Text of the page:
Time would thrust in between to filch away
My passion and thy grace, as black Night steals
The rose-gleams from yon peak, which fade to grey
And are not seen to fade.  This have I found,
And all my heart is darkened with its dread,
And all my heart is fixed to think how Love
Might save its sweetness from the slayer, Time,
Who makes men old.’ 

Edwin Arnold

Week 481: The Flower-fed Buffaloes, by Vachel Lindsay

If this poem by the American poet Vachel Lindsay (1879-1931) seems a little naïve, it should be remembered that Lindsay was a performance poet, wandering the country making his living by dramatic recitations, often accompanying himself on the harmonica or other instrument. Never having been part of an oral culture, I must admit that normally I cringe a bit at this sort of thing: for me poetry has always been a matter of mind speaking to mind via the printed page and I feel no great need to have that communication mediated by an actual voice, let alone harmonicas. But I rather like this poem even if I am not hearing it as Lindsay intended, and its message is surely as relevant today as when he wrote it. That ‘flower-fed’, for example, is literally true: there was a time before the settlement of the American West when the great grasslands from April through to September would be ablaze with the likes of prairie rose, Indian Paintbrush, prairie smoke, prairie cinquefoil and goldenrod. So different from today’s nitrate-hungry monocultures. As for the buffalo, more correctly called American bison, it is thought at one time more than fifty million roamed the Great Plains. Now there seem to be three hundred and twenty five wild bison left in North American, though conservation efforts have been increasing the stock.

The Flower-fed Buffaloes

The flower-fed buffaloes of the spring
In the days of long ago,
Ranged where the locomotives sing
And the prairie flowers lie low:-
The tossing, blooming, perfumed grass
Is swept away by the wheat,
Wheels and wheels and wheels spin by
In the spring that still is sweet.
But the flower-fed buffaloes of the spring
Left us, long ago
They gore no more, they bellow no more,
They trundle around the hills no more:-
With the Blackfeet, lying low,
With the Pawnees, lying low,
Lying low.

Vachel Lindsay

Week 480: Danny, by J.M.Synge

This week a poem by the Irish poet and playwright John Millington Synge (1871-1909) about vigilante justice in rural Ireland. I admire it for the way it captures the techniques and spirit of the old ballads, suppressing any authorial comment and leaving the story to speak for itself. And that story is, as so often with the traditional ballad, a grim one. Apparently the poem is based on a real historical incident, the murder of an unpopular rate-collector near the village of Glencastle in County Mayo, and the ‘flat stone’ mentioned in the poem can still be seen today. In the absence of any overt direction from the author, what are we to take as the poem’s message? Well, the eponymous Danny was clearly a social problem that needed addressing, but the trouble is that from a vigilanteism which might be seen as marginally justified it is only a small step to a community ganging up on an old woman suspected of witchcraft and dragging her off to be ducked and drowned in the local pond, as happened near my childhood home as late as 1751 (google Osborn + Tring), or a mob taking it upon themselves to chastise members of a minority group for nothing more than the crime of being different, which of course continues to the present day in many parts of the world.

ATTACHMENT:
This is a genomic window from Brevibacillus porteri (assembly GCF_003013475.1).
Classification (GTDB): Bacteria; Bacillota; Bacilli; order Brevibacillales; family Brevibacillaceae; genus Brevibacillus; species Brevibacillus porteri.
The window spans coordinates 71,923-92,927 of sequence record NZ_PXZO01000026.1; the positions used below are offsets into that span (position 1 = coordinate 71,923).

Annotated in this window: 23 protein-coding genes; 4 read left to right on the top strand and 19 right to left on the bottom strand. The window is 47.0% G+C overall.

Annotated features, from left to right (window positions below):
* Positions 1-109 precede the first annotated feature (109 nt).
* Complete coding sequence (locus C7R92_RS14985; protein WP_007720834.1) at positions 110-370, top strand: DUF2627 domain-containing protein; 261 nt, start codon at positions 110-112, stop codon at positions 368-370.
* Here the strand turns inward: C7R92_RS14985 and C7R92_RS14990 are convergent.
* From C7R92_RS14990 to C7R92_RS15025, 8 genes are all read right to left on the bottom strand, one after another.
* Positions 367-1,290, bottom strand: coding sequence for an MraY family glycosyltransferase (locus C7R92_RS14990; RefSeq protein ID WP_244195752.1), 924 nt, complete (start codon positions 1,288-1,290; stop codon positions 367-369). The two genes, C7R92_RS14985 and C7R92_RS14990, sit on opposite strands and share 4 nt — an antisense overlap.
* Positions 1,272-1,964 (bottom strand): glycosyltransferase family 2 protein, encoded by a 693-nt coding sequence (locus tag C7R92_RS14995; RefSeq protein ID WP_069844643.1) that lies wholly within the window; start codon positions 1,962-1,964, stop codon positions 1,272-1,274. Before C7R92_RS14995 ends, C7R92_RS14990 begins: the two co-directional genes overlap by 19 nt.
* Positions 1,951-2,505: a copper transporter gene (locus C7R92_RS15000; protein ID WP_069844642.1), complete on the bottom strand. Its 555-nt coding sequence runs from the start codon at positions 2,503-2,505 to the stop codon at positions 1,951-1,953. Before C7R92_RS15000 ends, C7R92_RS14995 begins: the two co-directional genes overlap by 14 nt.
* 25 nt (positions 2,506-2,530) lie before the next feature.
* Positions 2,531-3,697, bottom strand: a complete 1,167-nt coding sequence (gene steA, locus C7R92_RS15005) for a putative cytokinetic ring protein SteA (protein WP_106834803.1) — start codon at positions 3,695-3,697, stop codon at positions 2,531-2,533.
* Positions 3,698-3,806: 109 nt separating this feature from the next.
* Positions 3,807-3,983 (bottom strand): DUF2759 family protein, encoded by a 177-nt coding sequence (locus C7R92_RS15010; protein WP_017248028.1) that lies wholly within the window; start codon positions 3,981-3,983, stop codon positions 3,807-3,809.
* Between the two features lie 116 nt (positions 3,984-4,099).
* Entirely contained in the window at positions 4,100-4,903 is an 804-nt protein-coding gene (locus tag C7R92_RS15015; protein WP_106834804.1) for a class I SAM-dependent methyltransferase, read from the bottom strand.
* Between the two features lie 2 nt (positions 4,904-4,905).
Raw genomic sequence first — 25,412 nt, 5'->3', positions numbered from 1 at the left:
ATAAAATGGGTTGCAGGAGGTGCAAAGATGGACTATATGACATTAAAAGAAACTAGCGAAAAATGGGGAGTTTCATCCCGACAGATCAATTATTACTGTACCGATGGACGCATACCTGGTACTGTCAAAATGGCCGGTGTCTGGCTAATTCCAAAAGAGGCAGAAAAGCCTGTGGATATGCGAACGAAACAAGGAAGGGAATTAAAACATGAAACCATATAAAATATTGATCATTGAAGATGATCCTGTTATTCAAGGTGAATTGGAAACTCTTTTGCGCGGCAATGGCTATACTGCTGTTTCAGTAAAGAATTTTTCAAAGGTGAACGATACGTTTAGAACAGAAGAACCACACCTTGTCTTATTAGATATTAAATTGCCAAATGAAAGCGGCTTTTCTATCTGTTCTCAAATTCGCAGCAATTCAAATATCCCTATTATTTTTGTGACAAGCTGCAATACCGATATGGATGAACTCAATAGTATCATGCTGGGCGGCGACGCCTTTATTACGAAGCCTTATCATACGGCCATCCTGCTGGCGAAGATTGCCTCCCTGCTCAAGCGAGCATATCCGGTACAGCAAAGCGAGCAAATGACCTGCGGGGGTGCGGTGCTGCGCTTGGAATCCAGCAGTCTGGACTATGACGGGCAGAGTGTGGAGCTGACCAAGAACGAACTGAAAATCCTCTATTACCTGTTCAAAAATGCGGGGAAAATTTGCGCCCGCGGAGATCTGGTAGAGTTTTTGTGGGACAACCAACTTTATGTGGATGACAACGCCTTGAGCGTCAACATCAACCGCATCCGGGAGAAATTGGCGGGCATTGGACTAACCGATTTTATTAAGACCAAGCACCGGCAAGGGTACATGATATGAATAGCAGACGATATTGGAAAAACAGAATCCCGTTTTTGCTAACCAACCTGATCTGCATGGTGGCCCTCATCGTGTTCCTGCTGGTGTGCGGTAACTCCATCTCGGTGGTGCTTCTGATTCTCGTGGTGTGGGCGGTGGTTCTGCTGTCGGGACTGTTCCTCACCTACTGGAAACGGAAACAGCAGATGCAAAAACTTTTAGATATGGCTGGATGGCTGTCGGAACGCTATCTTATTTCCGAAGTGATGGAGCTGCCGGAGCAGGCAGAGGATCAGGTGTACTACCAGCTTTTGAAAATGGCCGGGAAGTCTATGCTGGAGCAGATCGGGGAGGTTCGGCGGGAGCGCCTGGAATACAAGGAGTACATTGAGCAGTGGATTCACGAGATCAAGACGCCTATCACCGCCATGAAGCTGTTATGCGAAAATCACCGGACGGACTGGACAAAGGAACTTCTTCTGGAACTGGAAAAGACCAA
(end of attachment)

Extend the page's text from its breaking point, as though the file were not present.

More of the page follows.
I think it is fairly clear that despite Synge’s careful avoidance of any explicit moral judgment he in fact considers the episode disturbing and shameful. The clues are in the account of the spirited fight that Danny puts up against the overwhelming odds, the savagery of the assault described in the penultimate verse, the detail of the petty theft that accompanies the murder, and the laconic ‘And some washed off his blood’. So I would say that if the poem has a message it is that much as we may become impatient with the processes of official justice and perturbed at the abuses and failures it is susceptible to, it remains better than the anarchic alternative. To quote the eponymous hero of the old Icelandic saga of Burnt Njal, speaking after the period of anarchy and blood-feuds that followed his country’s settlement in the ninth century, ‘með lögum skal land byggja, en með ólögum eyða’ (‘with laws shall our land be built up, but with lawlessness laid waste’).


One night a score of Erris men,
A score I’m told and nine,
Said, ‘We’ll get shut of Danny’s noise
Of girls and widows dyin’.

‘There’s not his like from Binghamstown
To Boyle and Ballycroy,
At playing hell on decent girls,
At beating man and boy.

He’s left two pairs of female twins
Beyond in Killacreest,
And twice in Crossmolina fair
He’s struck the parish priest.

‘But we’ll come round him in the night
A mile beyond the Mullet;
Ten will quench his bloody eyes,
And ten will choke his gullet.’

It wasn’t long till Danny came,
From Bangor making way,
And he was damning moon and stars
And whistling grand and gay.

Till in a gap of hazel glen –
And not a hare in sight –
Out lepped the nine-and-twenty lads
Along his left and right.

Then Danny smashed the nose on Byrne,
He split the lips on three,
And bit across the right-hand thumb
Of one Red Shawn Magee.

But seven tripped him up behind,
And seven kicked before,
And seven squeezed around his throat
Till Danny kicked no more.

Then some destroyed him with their heels,
Some tramped him in the mud,
Some stole his purse and timber pipe ,
And some washed off his blood.

And when you’re walking out the way
From Banger to Belmullet,
You’ll see a flat cross on a stone
Where men choked Danny’s gullet.

J.M. Synge